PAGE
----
June 27, 2012
BOSTON — The U.S. Supreme Court is set to rule on the constitutionality of President Barack Obama's health care reform law. But if the Affordable Care Act is struck down, the practical impact in Massachusetts may be relatively small.
Since Massachusetts's pioneering health reform law already instituted many of the national law's initiatives, the impact here won’t be as dramatic as in other states if the law is overturned.
Even if the individual mandate to buy insurance is struck down, the Bay State’s requirement that most people buy health coverage or pay a fine will remain in place. And while other states may choose to drop millions of residents from their Medicaid rolls, that’s illegal in Massachusetts.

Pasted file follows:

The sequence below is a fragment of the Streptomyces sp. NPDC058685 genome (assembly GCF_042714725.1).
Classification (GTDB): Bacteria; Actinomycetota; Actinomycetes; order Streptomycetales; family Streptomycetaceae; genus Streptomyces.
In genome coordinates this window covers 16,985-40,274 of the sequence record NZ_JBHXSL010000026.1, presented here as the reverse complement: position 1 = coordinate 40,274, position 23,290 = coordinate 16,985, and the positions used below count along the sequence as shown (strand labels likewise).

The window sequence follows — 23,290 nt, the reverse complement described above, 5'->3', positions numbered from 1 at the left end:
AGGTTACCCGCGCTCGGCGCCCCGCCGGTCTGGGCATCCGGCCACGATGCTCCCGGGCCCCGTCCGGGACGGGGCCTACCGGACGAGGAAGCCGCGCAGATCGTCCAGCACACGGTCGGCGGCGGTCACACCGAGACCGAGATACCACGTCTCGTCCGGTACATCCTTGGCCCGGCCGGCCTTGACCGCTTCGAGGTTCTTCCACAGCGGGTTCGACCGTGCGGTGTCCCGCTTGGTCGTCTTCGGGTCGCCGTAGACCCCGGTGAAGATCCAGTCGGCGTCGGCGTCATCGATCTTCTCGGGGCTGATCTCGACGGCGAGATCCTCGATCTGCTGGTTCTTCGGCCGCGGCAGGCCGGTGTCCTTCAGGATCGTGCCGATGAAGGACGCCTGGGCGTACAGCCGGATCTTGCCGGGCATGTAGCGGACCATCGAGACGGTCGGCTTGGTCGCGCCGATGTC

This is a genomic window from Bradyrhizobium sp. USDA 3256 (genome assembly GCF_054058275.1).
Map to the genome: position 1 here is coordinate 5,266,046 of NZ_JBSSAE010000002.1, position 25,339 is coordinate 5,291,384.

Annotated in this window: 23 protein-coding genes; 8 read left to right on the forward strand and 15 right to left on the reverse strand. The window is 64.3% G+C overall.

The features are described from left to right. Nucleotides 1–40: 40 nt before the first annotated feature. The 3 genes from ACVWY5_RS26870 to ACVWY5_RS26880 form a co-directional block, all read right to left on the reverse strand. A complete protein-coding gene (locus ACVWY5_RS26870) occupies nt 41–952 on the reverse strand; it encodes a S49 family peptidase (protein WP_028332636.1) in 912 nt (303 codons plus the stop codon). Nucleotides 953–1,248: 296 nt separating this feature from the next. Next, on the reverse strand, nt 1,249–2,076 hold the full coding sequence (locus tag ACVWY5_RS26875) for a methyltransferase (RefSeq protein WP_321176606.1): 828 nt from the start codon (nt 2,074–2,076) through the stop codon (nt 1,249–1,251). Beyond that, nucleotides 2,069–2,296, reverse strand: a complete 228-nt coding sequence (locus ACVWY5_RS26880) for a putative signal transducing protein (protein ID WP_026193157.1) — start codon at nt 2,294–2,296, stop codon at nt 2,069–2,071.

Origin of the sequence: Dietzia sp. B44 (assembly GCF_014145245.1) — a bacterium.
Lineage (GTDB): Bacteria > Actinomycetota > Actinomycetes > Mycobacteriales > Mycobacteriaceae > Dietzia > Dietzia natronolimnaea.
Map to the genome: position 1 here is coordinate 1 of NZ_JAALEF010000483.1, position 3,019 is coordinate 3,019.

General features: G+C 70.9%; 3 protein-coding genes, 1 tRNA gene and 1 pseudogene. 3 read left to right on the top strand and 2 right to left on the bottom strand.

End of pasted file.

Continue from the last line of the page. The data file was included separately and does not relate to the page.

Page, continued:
Still, the Affordable Care Act has been funding many programs here in the Bay State. It's given grants to address childhood obesity, train health workers, expand immunizations. The law has funded many of the clinicians who work in community health centers. Grant money in the law is supposed to help fund new and easier-to-use health plans for about 111,000 people with serious medical problems who are both on Medicare and Medicaid. And it provides funds to move hundreds of seniors and people with disabilities from institutional settings to community ones with support services.
It’s unclear how much money these programs might lose, or if they would continue at all. And even though the state's secretary of health and human services said Massachusetts will remain committed to providing affordable and high-quality health care, experts said that if the law is overturned, cutbacks of some form would probably be necessary.
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